It would be nice to know who first wrote about the acceleration of falling bodies. I know Isaac Newton's f=ma formula from high school physics; but was he the first to assert that a falling body gains more speed steadily, as time goes by? --Ed Poor
- No. It predates recorded history. RSchlafly 20:59, 20 November 2011 (EST)
- How would one know that certain knowledge predates record history?--Andy Schlafly 21:02, 20 November 2011 (EST)
- If you chase a mammoth over a small cliff, it won't hurt itself, if you chase it over a big cliff, you get a big splash, made by a fast mammoth. Our ancestors used this knowledge... :-)
- Aristotle knew this effect, too, but he didn't speculate whether the acceleration is constant.
- Galileo was AFAIK the first to say that the acceleration is constant. He used his experiments with a ramp to this effect. AugustO 11:17, 23 November 2011 (EST)
What I'm trying to track down is the claim that Aristotle and all those ancient Greek philosophers were so "theory-minded" that they never noticed falling objects gradually picking up speed. Any primitive boy watching a waterfall could see that the water falls faster and faster, the longer it falls. How could Galileo have been the first one to observe this?
- He might have been the first to record using a 10x telescope to look at Jupiter, but falling objects? Makes as much sense as dressing up your pomeranian as an elf! --Ed Poor Talk 21:29, 20 November 2011 (EST)
Dr. Michael Bumbulis wrote in his work Christianity and the birth of science: "To see the importance of linear thinking, consider how cyclical thinking stunted the birth of science in Greece. Let's consider one of the greatest Greek philosophers, Aristotle. Aristotle attempted to explain the world in typical Greek fashion. Aristotle postulated a law (in "On the Heavens") which stated that the rate of at which falling bodies speed toward the center of the earth, or its surface for that matter, was determined by their weight. Aristotle said that if two bodies were dropped from the same height, the one with twice the weight as the other would reach the ground twice as fast as the lighter one. This law was simply accepted. And how odd this is! Any construction worker would have observed that this was not true. Anyone could have tested Aristotle's claim with a very simple experiment -climb a house and drop two objects of differing weight. But no Greek ever seemed curious enough to simply test this claim! Why was this? Why were they so blind to such basic science?
Well, we have to understand Greek cosmology. For them, the universe existed as an eternal cycle of birth-life-death-rebirth. This cyclical view of nature prevented the birth of science. For one thing, the notion of an eternal universe went hand-in-hand with the notion of a necessary universe. Aristotelian physics was simply taken to be necessarily true and known through introspection. It seems intuitively obvious that heavier objects would fall faster than lighter objects. But the Greek mind never thought to test it. And what a simple test it is! Furthermore, the cyclical view of nature eliminates the perspective of progress. And without the belief in progress, there is no need to look further once you think you have it all figured out. Aristotle endorsed, in a manner-of-fact way, the idea of eternal cycles. One way he did this was to make reference to cultural history. He explicitly stated that inventions familiar to his contemporaries had been invented in innumerable times before. But he did add that the comfort provided by the technical brand of those inventions available in his time represented the highest level they are capable of providing. This attitude also hindered science. If reality exists as a series of eternal cycles, the tendency is to think either one is at the bottom, and a hopeless, inward perspective develops, or one is at the top (as Aristotle thought), and complacency develops. Greek success with mathematics, coupled to their cosmogony, led them to think they could deduce reality and questioning those deductions by silly experiments was unthought of.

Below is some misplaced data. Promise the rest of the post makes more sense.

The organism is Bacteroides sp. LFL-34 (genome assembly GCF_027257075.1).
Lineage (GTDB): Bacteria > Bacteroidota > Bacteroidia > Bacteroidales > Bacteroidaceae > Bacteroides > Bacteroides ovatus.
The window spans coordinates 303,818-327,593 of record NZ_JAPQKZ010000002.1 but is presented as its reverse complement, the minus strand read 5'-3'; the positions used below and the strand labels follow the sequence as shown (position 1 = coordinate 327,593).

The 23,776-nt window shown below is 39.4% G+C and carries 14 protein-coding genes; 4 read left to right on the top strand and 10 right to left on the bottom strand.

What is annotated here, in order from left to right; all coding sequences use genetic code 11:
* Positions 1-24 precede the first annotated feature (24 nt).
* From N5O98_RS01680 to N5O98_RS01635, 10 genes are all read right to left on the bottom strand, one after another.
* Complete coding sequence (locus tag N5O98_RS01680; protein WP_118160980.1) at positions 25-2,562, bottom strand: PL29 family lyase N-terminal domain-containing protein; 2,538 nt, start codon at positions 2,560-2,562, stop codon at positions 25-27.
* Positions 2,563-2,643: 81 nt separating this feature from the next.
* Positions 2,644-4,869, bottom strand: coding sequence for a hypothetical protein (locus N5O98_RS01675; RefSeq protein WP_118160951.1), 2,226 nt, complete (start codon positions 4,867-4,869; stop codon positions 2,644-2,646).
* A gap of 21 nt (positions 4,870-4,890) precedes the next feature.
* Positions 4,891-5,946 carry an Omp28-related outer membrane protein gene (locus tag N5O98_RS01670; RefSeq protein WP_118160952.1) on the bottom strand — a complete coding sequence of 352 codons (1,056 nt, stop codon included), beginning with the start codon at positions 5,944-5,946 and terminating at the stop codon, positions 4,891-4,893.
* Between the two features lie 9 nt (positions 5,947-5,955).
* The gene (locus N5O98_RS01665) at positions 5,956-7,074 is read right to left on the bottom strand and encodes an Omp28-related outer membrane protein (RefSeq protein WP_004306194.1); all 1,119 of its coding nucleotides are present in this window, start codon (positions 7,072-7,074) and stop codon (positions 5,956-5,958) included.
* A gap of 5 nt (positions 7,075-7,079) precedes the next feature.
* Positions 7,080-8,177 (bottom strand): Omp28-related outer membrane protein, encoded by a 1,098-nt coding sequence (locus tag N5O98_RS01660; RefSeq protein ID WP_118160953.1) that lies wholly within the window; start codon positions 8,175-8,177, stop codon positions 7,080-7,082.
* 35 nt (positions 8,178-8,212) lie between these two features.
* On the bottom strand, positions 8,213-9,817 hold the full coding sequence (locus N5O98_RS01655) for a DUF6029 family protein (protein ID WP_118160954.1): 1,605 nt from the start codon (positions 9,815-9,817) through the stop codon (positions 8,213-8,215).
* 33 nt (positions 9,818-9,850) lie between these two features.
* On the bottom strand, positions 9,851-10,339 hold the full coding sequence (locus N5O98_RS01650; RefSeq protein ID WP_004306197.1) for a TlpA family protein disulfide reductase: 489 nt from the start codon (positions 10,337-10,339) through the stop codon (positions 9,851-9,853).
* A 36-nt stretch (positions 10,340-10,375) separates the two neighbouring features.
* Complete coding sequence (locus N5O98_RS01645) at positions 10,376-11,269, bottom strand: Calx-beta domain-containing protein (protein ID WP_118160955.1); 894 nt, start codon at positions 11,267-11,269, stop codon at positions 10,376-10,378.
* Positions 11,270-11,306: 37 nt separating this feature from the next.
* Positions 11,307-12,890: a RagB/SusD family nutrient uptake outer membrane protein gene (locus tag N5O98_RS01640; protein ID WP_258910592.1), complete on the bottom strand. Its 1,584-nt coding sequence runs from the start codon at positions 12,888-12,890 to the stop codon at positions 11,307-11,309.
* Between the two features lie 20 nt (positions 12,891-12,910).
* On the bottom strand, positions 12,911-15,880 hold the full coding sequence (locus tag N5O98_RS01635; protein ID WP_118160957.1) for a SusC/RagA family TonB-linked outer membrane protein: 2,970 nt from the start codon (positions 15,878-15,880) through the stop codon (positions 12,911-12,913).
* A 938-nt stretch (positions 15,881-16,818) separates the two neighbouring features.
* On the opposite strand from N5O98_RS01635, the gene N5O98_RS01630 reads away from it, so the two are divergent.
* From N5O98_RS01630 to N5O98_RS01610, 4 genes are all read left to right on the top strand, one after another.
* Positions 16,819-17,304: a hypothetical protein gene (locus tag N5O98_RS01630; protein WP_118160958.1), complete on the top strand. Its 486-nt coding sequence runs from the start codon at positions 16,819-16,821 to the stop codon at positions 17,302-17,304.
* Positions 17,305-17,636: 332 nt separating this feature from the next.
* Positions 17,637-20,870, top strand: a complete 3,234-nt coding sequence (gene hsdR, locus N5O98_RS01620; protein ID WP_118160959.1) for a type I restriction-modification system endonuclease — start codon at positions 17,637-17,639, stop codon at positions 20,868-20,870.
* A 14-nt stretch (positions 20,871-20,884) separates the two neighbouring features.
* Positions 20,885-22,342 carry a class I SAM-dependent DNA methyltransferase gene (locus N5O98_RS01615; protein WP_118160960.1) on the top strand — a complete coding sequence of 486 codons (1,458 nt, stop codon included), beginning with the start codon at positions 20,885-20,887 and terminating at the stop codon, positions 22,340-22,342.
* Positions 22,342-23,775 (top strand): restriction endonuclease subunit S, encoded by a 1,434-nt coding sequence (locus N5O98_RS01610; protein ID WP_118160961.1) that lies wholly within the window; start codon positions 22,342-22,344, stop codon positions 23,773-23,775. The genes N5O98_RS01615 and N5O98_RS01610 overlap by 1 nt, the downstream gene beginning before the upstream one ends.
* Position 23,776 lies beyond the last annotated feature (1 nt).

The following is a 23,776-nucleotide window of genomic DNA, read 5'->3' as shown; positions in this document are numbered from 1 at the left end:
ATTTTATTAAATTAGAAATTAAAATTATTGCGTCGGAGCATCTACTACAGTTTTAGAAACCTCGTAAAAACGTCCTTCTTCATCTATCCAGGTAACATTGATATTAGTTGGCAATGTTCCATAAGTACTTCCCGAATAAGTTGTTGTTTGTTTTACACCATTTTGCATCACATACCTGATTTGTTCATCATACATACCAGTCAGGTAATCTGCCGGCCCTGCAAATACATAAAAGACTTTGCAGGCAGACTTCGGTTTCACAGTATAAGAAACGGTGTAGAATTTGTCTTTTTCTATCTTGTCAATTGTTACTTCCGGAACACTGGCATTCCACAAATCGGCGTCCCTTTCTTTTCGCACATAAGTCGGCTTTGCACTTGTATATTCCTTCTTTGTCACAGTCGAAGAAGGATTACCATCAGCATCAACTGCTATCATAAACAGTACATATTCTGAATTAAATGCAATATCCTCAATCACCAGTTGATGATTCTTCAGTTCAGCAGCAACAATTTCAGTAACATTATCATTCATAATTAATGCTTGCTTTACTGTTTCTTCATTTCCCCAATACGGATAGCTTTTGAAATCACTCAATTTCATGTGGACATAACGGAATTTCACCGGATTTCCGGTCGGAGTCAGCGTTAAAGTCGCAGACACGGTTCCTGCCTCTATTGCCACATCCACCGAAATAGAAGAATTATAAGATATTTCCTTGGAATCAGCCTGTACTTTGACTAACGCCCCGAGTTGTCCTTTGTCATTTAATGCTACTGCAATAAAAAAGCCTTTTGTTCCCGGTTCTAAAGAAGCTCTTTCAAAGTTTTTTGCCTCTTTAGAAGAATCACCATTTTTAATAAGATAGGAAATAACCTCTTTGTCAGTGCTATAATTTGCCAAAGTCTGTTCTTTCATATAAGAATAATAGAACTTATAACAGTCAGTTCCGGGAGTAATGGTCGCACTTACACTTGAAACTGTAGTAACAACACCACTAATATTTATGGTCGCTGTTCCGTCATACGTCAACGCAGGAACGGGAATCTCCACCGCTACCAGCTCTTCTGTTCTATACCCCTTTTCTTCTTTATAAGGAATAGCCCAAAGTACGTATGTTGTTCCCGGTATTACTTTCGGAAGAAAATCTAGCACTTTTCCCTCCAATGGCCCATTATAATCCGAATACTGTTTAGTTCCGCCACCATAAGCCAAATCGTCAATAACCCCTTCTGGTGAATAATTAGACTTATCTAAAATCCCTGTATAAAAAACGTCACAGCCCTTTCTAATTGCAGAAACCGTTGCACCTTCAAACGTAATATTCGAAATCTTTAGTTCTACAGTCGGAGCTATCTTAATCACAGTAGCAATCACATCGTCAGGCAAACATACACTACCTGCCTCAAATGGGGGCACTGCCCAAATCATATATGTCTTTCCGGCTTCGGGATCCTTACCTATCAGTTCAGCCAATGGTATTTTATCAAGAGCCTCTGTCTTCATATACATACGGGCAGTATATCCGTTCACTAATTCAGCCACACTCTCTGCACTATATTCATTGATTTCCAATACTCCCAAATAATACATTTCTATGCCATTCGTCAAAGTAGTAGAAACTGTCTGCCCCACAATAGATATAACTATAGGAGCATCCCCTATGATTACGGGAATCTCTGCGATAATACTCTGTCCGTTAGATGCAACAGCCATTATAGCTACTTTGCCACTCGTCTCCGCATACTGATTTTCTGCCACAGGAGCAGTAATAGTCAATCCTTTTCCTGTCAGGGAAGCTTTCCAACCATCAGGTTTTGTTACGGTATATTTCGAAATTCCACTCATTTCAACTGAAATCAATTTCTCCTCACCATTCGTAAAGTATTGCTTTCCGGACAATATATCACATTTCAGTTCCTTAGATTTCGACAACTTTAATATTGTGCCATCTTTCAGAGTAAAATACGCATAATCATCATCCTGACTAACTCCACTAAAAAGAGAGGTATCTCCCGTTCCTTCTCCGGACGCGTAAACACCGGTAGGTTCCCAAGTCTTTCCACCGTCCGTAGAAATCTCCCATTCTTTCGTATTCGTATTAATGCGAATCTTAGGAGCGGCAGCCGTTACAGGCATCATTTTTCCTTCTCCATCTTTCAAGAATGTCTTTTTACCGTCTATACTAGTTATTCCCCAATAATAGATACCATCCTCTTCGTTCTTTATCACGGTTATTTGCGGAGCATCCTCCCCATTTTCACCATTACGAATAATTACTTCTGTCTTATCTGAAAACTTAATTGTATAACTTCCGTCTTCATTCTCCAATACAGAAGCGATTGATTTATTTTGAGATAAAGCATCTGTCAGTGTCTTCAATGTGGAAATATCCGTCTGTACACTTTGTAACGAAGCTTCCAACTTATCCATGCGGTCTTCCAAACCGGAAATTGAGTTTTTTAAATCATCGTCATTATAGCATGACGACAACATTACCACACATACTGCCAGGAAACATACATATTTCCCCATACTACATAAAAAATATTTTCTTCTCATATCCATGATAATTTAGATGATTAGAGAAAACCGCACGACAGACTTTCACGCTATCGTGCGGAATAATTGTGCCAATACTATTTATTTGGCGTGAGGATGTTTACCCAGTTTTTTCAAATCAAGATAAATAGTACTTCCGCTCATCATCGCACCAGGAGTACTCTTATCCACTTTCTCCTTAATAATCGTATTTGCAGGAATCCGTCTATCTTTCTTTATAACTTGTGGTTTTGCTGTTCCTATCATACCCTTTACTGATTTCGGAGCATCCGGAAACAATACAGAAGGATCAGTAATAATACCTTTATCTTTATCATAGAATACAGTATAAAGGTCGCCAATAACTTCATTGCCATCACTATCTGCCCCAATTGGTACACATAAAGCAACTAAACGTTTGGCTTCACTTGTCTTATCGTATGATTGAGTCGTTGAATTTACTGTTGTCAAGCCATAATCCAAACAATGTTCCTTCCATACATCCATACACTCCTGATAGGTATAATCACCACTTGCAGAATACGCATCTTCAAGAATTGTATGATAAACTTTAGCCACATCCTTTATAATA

Unfortunately for Christendom, Greek philosophy was merged with Christian theology. And this, more than anything else, is what caused the birth of modern science to be delayed. The break with Aristotle stemmed from Christian theologians who questioned Aristotle's self- evident truth of the eternal universe. Their theology taught otherwise, that the universe was created ex nihilo. This teaching was formally and solemnly declared in 1214 as the Fourth Lateran Council (although is was debated a long time prior). The declaration essentially stated the truth of our finite creation, but said we could only know this from revelation. This declaration freed Christian thinkers as they began to reinterpret the world simply by assuming as fact the temporality and contingency of the universe." Conservative 21:46, 20 November 2011 (EST)
- That's food for thought. Let's write about both (a) our Ancient Greek scientific heritage (like Ptolemy estimating the earth's radius) and (b) how Christian men propelled science to even greater heights (e.g., Galileo, a Catholic; Kepler; Newton; etc.)